An easier and more convenient way to configure ASM disks on Linux is to use Oracle’s ASM library and support packages. The support package can be installed directly from the public Yum repository. The ASMlib package can be downloaded from here.
Oracle GoldenGate is data replication software which effectively replaces Oracle’s Advanced Replication and Streams technologies. It is a very flexible data replication tool offering one to one and one to many source to target data distribution models. It can also handle bi-directional data changes and data filtering at a very granular level. The best part is it can replicate data between different databases none of which have to be Oracle! Oracle GoldenGate can be downloaded here.
You already know that it’s shared storage which effectively makes Oracle RAC work. Unless you want to drop $10K+ on your very own storage filer, you’re going to need an economic alternative to EMC, NetApp, etc. This is where Openfiler comes in. It can turn ordinary PC SATA drives into SAN or NAS storage. It runs on the shared storage filer computer and presents iSCSI targets to the Oracle Linux VMs which will ultimately become clustered ASM disks. Much more on that later in this series. Openfiler is totally awesome, but some people prefer FreeNAS. Personally I’ve never used it, so can’t vouch for it either way. I do know Openfiler works well in an Oracle RAC environment because I’ve used it many times before. You can download Openfiler here.
I assume you’ll be storing all this downloaded software on your desktop or laptop workstation. If so, you’ll need to copy these files to other servers in your infrastructure. FileZilla is the way to do that. I used to be a WinSCP fan until I discovered how much faster FileZilla is and haven’t looked back. You can download FileZilla here.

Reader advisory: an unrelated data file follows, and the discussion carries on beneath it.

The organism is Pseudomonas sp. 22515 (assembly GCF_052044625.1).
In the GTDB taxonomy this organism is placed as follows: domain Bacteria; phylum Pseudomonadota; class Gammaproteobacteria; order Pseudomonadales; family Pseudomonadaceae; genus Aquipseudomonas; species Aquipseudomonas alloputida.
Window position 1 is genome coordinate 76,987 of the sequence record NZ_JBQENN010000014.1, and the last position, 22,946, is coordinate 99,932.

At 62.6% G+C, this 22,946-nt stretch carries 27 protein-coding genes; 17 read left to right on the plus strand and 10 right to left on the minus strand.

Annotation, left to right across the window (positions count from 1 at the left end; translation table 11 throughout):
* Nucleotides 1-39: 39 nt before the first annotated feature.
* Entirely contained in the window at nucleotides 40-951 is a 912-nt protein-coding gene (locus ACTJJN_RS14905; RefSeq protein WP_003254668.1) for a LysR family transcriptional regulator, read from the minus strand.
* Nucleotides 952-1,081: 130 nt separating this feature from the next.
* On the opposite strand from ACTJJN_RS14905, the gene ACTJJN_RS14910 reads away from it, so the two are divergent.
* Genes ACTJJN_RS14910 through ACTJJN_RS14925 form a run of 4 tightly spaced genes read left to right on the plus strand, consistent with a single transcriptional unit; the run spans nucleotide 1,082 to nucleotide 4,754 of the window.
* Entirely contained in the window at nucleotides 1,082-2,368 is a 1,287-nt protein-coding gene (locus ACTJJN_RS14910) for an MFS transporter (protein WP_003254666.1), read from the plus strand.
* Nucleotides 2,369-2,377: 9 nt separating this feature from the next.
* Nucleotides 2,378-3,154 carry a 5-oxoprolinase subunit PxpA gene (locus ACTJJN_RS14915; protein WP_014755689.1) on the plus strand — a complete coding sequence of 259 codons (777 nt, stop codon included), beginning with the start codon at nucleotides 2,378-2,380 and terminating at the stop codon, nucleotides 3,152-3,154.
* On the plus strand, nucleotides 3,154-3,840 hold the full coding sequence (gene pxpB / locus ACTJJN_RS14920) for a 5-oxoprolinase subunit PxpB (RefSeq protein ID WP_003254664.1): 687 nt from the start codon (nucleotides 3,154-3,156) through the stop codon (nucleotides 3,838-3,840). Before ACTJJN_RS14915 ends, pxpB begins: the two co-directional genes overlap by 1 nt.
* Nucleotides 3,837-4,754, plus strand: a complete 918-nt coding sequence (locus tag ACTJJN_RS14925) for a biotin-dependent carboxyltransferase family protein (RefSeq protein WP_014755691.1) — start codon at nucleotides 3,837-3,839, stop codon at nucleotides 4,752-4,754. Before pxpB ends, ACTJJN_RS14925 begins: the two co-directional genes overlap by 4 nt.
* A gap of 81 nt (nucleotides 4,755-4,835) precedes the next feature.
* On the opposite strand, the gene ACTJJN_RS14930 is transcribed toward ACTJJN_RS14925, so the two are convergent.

Most of the time you’ll be able to use an X Windows terminal (xterm) to connect to the various servers in your infrastructure. However, a couple of servers in the infrastructure don’t run X Windows, so you’ll need an alternative way to login to them over the network. Those servers are the shared storage Openfiler machine and the Oracle VM Server machine. Connecting to servers without X Windows is what Putty is used for. It’s a bit primitive and basic, but it works. You can download Putty here.
Once you have downloaded all the ISO software images from Oracle, you’ll need to burn them to DVD. There are many ISO image writers to choose from. The one I use is called ImgBurn. It’s simple to use, reasonably fast and best of all, it’s free. Plus you get a witty one-liner at the bottom of the window each time you run it. You can download ImgBurn here.
X-Win32 is an X Windows server for Windows. You’ll need it to run the Oracle Universal Installer on Linux from your Windows workstation. It’s the best X11 emulator for Windows because it is simple to install and setup and is much cheaper than its main competitors like Reflection X and Exceed. For non-commercial personal use, the license is around $120 with paid maintenance being around $20 per year after that. There is a 30 day free trial available if you just want to check it out.
If you don’t want to spend the money, there is an alternative option called Cygwin which is free. To install it and get it working properly seems to require super human patience, luck and some ancient ritual similar to voodoo. Trust me, it’s a pain. I was also recently reminded about another free X Windows option in the form of Xming. I remember using this in the dim and distant past, so figured I’d give it another go. After messing with Putty, X11 forwarding, tunneling and the DISPLAY variable for what felt like a week, I got rather tired of fighting with it and happily went back to something I know works first time, every time.
The relatively small amount of money you’ll pay for X-Win32 makes it totally worth it. You can get X-Win32 here. There are some who prefer to use VNC to access server consoles directly over the network. Don’t get me started on why that’s not a good idea!
So there you have it. All the software you’ll need to build out your Oracle infrastructure. In Part 3, we’ll take a look at installing the Oracle VM software. Stay tuned for updates.